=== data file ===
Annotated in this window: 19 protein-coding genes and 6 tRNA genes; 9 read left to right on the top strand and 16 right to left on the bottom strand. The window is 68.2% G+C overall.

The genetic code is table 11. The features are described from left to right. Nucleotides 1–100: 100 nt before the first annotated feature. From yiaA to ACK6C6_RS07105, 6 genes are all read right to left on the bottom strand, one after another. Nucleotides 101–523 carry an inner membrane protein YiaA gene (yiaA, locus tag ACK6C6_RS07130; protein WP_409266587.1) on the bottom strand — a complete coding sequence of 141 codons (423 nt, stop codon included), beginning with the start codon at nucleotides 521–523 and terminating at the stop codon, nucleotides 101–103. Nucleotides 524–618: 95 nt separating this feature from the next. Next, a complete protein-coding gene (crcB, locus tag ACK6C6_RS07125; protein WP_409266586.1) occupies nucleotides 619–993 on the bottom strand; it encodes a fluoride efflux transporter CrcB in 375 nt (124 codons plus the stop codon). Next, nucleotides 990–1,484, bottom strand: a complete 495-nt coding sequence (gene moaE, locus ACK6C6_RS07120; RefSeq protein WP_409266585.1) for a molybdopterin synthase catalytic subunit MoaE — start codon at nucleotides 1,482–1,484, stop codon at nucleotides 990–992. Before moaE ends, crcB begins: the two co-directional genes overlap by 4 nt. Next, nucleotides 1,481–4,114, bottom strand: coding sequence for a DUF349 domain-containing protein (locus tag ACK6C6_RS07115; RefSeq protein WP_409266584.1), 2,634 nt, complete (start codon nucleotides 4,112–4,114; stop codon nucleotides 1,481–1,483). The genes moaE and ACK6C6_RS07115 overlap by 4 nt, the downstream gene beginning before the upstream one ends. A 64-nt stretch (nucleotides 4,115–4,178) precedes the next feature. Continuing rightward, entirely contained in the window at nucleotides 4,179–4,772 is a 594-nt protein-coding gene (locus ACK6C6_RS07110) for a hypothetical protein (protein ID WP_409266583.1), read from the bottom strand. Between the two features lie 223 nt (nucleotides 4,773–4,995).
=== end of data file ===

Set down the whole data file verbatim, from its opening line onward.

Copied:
Annotated in this window: 19 protein-coding genes and 6 tRNA genes; 9 read left to right on the top strand and 16 right to left on the bottom strand. The window is 68.2% G+C overall.

The genetic code is table 11. The features are described from left to right. Nucleotides 1–100: 100 nt before the first annotated feature. From yiaA to ACK6C6_RS07105, 6 genes are all read right to left on the bottom strand, one after another. Nucleotides 101–523 carry an inner membrane protein YiaA gene (yiaA, locus tag ACK6C6_RS07130; protein WP_409266587.1) on the bottom strand — a complete coding sequence of 141 codons (423 nt, stop codon included), beginning with the start codon at nucleotides 521–523 and terminating at the stop codon, nucleotides 101–103. Nucleotides 524–618: 95 nt separating this feature from the next. Next, a complete protein-coding gene (crcB, locus tag ACK6C6_RS07125; protein WP_409266586.1) occupies nucleotides 619–993 on the bottom strand; it encodes a fluoride efflux transporter CrcB in 375 nt (124 codons plus the stop codon). Next, nucleotides 990–1,484, bottom strand: a complete 495-nt coding sequence (gene moaE, locus ACK6C6_RS07120; RefSeq protein WP_409266585.1) for a molybdopterin synthase catalytic subunit MoaE — start codon at nucleotides 1,482–1,484, stop codon at nucleotides 990–992. Before moaE ends, crcB begins: the two co-directional genes overlap by 4 nt. Next, nucleotides 1,481–4,114, bottom strand: coding sequence for a DUF349 domain-containing protein (locus tag ACK6C6_RS07115; RefSeq protein WP_409266584.1), 2,634 nt, complete (start codon nucleotides 4,112–4,114; stop codon nucleotides 1,481–1,483). The genes moaE and ACK6C6_RS07115 overlap by 4 nt, the downstream gene beginning before the upstream one ends. A 64-nt stretch (nucleotides 4,115–4,178) precedes the next feature. Continuing rightward, entirely contained in the window at nucleotides 4,179–4,772 is a 594-nt protein-coding gene (locus ACK6C6_RS07110) for a hypothetical protein (protein ID WP_409266583.1), read from the bottom strand. Between the two features lie 223 nt (nucleotides 4,773–4,995).